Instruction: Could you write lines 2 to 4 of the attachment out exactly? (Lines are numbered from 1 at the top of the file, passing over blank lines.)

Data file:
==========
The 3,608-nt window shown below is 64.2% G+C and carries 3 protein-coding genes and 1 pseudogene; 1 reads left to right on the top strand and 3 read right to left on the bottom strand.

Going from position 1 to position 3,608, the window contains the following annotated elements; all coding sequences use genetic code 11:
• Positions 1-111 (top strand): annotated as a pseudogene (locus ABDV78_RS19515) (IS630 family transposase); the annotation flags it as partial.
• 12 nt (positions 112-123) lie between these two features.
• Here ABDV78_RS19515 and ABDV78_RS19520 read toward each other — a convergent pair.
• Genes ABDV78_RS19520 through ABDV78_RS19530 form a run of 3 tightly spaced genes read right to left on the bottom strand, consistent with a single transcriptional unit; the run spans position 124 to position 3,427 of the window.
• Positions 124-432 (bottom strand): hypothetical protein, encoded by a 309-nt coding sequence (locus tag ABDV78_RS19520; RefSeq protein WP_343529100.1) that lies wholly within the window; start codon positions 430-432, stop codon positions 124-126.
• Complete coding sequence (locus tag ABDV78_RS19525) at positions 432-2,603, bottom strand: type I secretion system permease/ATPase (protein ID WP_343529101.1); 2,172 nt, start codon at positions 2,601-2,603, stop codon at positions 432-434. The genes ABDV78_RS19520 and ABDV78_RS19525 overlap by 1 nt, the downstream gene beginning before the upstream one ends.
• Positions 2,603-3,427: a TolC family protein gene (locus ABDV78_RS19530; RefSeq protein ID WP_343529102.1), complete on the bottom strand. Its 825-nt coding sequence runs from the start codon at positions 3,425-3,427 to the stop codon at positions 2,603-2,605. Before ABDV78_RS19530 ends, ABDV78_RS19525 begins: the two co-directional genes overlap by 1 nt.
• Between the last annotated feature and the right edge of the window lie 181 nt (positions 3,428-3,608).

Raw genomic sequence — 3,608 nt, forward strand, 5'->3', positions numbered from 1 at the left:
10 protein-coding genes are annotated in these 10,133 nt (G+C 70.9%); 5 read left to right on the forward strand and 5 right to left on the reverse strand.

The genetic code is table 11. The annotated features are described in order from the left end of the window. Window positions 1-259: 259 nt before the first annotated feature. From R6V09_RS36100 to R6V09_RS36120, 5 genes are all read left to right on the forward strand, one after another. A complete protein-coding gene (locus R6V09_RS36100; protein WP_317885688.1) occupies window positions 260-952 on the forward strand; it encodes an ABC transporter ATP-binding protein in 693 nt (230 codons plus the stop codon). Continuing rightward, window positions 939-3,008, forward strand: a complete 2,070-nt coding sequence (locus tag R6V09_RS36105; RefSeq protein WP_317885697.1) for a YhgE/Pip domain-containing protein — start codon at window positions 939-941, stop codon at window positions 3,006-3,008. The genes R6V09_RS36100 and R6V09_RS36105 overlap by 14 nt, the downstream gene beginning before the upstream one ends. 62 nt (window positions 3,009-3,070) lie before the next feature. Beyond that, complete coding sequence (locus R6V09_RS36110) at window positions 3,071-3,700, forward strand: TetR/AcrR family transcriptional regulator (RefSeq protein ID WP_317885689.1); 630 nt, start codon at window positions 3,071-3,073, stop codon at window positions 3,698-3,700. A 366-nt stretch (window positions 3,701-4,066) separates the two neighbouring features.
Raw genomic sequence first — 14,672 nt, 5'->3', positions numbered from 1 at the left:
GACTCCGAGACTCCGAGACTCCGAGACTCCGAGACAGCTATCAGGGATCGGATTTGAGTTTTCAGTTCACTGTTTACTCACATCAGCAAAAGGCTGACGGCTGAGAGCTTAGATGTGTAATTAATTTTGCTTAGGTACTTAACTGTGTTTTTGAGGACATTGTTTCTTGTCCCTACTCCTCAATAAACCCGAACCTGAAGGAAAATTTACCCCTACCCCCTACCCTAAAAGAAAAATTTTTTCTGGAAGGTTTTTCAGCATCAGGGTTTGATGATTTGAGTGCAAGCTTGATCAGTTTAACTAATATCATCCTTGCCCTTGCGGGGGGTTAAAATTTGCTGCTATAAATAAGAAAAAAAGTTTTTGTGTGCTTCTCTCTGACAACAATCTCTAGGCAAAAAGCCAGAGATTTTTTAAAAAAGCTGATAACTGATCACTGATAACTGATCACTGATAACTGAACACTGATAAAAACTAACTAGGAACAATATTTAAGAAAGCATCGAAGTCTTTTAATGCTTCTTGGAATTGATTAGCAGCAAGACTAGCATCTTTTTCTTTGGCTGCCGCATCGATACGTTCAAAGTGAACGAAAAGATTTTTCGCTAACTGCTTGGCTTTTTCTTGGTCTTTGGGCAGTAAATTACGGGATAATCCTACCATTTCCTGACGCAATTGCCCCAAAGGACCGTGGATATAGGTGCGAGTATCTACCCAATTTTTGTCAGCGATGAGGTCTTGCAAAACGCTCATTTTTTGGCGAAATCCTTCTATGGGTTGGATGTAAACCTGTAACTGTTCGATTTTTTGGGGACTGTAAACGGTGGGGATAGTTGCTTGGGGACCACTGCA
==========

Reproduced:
Going from position 1 to position 3,608, the window contains the following annotated elements; all coding sequences use genetic code 11:
• Positions 1-111 (top strand): annotated as a pseudogene (locus ABDV78_RS19515) (IS630 family transposase); the annotation flags it as partial.
• 12 nt (positions 112-123) lie between these two features.